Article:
Bid now for an original Beta copy of the iconic 1984 Mac ad

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Apple ad
Own a piece of Apple history.
Photo: Brent Thomas

Want to own a genuine rare piece of Apple history? Up for auction right now is an original Beta cassette dub from 1983, containing two different edits of Ridley Scott’s iconic “Nineteen Eighty-Four” Macintosh commercial.

The tape is signed by the ad’s late art director Brent Thomas. It came from his estate, and is a pre-Super Bowl dub of the same original master tape seen by the Apple executive board. They absolutely hated it!

Apple’s most famous ad in history

Apple’s 1984 commercial was created to hype the upcoming Macintosh computer. It most famously aired during Super Bowl XVIII. However, despite the erroneous claim that it aired just once continuing to thrive, it also had a short theatrical run as well as screening once on TV at 1 a.m. in Twin Falls, Idaho, on the last day of 1983, so as to make it eligible for ad awards the following year.

It very nearly didn’t air at all. The ad was a lot darker in tone than Apple’s previous commercials, which traded on the comedic timing of Apple celebrity spokesman Dick Cavett. Instead of comedy, it embraced a dystopian cyberpunk aesthetic.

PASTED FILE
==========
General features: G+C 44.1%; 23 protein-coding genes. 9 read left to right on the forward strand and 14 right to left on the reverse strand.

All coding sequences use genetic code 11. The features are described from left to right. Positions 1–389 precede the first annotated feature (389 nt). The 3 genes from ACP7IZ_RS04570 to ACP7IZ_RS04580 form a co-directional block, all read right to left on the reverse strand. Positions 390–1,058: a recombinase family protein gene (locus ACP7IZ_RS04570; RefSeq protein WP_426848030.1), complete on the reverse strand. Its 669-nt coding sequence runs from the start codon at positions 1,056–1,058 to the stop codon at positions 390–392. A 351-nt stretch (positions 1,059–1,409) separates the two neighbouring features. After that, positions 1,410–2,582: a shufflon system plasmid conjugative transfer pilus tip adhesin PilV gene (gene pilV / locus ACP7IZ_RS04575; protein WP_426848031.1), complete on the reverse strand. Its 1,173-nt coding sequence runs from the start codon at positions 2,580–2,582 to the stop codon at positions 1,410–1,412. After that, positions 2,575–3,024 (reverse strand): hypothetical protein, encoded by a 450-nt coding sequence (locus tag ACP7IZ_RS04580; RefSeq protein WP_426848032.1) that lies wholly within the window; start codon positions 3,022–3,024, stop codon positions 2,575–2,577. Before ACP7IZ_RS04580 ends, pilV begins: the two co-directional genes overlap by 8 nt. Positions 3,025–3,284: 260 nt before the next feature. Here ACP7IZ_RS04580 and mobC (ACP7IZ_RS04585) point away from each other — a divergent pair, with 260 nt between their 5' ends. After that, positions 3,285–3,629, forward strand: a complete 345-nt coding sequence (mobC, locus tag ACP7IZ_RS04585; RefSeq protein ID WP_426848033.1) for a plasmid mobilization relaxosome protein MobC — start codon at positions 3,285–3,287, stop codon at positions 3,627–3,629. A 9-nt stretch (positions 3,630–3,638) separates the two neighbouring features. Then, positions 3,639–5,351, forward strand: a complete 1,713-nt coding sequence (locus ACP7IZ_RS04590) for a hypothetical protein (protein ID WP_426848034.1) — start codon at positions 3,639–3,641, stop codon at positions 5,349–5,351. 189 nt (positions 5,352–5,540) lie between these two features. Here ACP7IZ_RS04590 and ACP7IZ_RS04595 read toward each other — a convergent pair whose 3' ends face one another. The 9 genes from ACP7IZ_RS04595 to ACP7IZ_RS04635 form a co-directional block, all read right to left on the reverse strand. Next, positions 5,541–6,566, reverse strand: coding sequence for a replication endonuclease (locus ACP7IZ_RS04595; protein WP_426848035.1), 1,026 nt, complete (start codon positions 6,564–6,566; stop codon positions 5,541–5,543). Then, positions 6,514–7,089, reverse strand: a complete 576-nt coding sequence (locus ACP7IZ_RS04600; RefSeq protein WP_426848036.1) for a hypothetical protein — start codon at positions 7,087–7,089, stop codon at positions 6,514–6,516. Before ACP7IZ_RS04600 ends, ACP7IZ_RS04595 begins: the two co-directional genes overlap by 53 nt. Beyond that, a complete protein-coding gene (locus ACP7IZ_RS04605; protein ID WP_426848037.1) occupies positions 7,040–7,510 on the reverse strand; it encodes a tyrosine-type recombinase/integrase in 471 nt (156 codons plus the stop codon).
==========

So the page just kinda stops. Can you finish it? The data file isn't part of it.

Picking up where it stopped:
Apple executives almost sold off the air time they had purchased for running the ad, but Steve Jobs was able to convince them not to do so. In the end, the ad became one of the most memorable adverts ever screened.

Although it is easy enough to find online, the tape being auctioned off contains a few nice rarities. One of these is the harder-to-find 30-second cut of the ad. It also sounds like there might be slight editing differences with the 60-second copy and the final aired version, too:

“[There are] certain interesting variants to be studied including repetitive returns to close-ups of the pseudo-IBM “Big Blue” screen, with its cryptic informatics; a shot which only appears once in the final televised version, with the other close-ups having been replaced by over-the-shoulder long-shots of the uniform workers, transfixed before the screen.”

Starting bids for the tape stand at $3,500, and it’s expected to sell for $10-15,000. The auction ends on May 8.

The signed cassette is preserved in its original plastic case. There’s also an accompanying USB drive with the digital files. The signed tape will be accompanied by a signed letter of provenance noting the original acquisition from the estate of Brent Thomas.

Tempted? We sure are!